A rundown of five of our most important and timely stories from the past week.
- Back in 2012, Dwight and Steven Hammond were convicted of committing arson on federal lands, and sentenced to five years in prison. This decision ignited one of the most notable lands rights protests in recent years, when Ammon Bundy—of the now-notorious Bundy clan—led an armed occupation of the Malheur National Wildlife Preserve in 2016. This week, President Donald Trump pardoned both Hammonds of their crimes and, in the process, handed a big win to ranchers like the Bundys. As Leah Sottile writes in her piece about this newest chapter in a long-running dispute, "To [fully] understand Trump's pardon, you've got to look back to one of the oldest fights in the American West—one that you could argue started in 1976 with the passage of the Federal Land Policy and Management Act." Read Sottile's piece here.
- Acting administrator of the Environmental Protection Agency Andrew Wheeler gave his first speech to staffers since the resignation of embattled former administrator Scott Pruitt. Staff writer Francie Diep attended the event and says that Wheeler offered some hints as to how the EPA will be run under his leadership. Republicans on the Hill are in no rush to replace Wheeler as head of the agency, as it would likely set off another partisan fight in Congress prior to an already contentious mid-term election season. Read Diep's coverage here.
- On Thursday, a group of scientists sent an urgent letter to California Governor Jerry Brown beseeching the late-term politician to phase out oil and gas production in the Golden State, a move they say is essential in keeping with the state's sparkling environmental reputation. Staff writer Kate Wheeling spoke with Shaye Wolf, the climate science director at the Center for Biological Diversity, who notes another driving factor behind the letter: "The state climate targets for 2020, 2030, and 2050 are not strong enough to meet the Paris Agreement's climate goals. California has to do more, and we have to do more fast." Read Wheeling's story here.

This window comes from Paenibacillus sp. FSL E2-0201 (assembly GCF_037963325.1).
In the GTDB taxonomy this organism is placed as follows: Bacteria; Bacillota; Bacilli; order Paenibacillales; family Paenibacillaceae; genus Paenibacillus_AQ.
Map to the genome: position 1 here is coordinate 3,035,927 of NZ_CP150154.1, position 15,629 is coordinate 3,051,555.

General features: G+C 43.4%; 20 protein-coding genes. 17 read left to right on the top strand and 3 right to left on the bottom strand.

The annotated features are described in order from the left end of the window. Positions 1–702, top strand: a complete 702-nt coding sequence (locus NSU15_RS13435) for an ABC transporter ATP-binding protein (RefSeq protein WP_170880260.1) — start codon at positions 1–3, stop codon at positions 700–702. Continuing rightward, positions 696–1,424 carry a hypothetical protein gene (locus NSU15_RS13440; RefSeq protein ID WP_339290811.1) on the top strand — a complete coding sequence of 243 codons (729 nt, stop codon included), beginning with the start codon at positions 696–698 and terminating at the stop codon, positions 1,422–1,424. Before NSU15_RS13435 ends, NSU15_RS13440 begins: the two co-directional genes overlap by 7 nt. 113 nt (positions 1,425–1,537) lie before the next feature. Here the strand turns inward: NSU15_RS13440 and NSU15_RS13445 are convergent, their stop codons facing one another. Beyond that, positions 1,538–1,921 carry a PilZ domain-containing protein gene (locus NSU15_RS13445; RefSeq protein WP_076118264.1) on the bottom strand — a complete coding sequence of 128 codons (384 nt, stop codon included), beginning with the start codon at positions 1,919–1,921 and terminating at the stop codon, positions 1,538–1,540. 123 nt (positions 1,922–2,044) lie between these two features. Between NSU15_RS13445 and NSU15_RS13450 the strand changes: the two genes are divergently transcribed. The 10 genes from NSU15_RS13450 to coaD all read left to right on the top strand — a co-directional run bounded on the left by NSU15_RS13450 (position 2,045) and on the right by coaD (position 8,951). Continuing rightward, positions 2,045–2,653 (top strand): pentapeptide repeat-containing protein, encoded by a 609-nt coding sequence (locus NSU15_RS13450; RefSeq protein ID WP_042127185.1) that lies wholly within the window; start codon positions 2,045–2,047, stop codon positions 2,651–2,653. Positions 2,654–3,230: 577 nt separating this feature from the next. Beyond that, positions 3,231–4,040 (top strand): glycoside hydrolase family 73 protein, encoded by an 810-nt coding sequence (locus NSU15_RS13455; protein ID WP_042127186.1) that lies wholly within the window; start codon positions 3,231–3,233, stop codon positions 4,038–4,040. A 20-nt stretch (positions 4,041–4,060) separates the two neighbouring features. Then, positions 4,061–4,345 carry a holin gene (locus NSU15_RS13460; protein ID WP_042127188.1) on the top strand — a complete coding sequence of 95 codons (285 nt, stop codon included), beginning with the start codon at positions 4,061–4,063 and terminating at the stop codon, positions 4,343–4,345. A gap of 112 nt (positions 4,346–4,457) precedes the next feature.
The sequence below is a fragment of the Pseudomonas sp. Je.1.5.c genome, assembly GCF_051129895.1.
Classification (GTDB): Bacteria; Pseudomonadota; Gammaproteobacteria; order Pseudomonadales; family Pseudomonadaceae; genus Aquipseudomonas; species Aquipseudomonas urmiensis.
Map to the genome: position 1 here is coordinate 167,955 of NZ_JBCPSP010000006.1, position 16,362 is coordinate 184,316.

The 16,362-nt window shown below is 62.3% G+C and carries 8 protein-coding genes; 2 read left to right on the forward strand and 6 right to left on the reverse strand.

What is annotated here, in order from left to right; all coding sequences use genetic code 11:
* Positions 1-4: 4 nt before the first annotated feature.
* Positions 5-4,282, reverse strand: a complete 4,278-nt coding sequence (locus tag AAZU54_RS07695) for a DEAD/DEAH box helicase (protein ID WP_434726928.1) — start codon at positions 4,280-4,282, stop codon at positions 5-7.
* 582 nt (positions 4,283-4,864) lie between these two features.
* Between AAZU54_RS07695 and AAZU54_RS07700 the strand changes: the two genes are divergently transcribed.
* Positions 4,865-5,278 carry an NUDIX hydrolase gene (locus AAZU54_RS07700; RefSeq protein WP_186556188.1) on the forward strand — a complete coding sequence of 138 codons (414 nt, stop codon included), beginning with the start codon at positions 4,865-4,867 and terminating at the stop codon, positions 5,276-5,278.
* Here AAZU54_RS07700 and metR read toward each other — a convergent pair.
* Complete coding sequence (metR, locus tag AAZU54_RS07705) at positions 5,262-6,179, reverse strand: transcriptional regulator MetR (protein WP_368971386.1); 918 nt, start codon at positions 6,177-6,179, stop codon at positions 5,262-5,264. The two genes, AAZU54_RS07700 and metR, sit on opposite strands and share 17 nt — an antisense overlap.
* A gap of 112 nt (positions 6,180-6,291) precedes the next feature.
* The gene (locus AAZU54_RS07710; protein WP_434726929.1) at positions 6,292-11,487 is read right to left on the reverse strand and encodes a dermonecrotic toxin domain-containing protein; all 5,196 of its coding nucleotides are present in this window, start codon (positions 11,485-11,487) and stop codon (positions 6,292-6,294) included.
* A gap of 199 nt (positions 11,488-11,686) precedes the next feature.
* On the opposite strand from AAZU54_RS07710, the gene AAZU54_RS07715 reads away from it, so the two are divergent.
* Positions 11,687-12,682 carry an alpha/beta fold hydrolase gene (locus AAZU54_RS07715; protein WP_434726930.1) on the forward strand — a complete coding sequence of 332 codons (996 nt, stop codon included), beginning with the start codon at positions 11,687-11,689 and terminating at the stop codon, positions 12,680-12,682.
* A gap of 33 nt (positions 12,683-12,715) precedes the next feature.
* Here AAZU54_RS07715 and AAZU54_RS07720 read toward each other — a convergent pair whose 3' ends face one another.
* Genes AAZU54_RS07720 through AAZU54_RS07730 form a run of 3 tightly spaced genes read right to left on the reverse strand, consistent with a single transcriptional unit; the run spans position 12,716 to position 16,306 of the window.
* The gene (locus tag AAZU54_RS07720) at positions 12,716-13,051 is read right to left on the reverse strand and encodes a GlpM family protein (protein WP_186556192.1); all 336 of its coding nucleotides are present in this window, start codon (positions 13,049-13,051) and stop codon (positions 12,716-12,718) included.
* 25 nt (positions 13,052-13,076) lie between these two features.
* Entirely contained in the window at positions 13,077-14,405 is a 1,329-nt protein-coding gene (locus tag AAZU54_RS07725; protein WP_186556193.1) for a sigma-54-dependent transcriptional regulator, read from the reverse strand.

- Amazon, Google, Foxconn, and other large corporations have seen states and cities attempt to entice them to move their operations to friendlier locales via economic incentive deals. These agreements often include massive tax breaks, sweetheart development deals, and more. But are these financial outlays worth it? As contributing writer Dwyer Gunn notes, "Given the enormous sums of money involved in these incentive packages, it's striking how little faith economists have that these incentives actually work." Read Gunn's analysis here.
- "If Watts embodied the urban crisis of the 20th century, then Flint embodies that of the 21st." Journalist Anna Clark's new book about the Flint water crisis lays out what she calls "the American urban tragedy" in full, unflinching detail. Clark, who is a Michigan resident, spoke with contributing editor Leah Angstman about her book, aptly titled Poisoned City: Flint's Water and the American Urban Tragedy, the human stories she collected to assemble it, ongoing flaws in emergency management, and more. Read Angstman's interview with Clark here.
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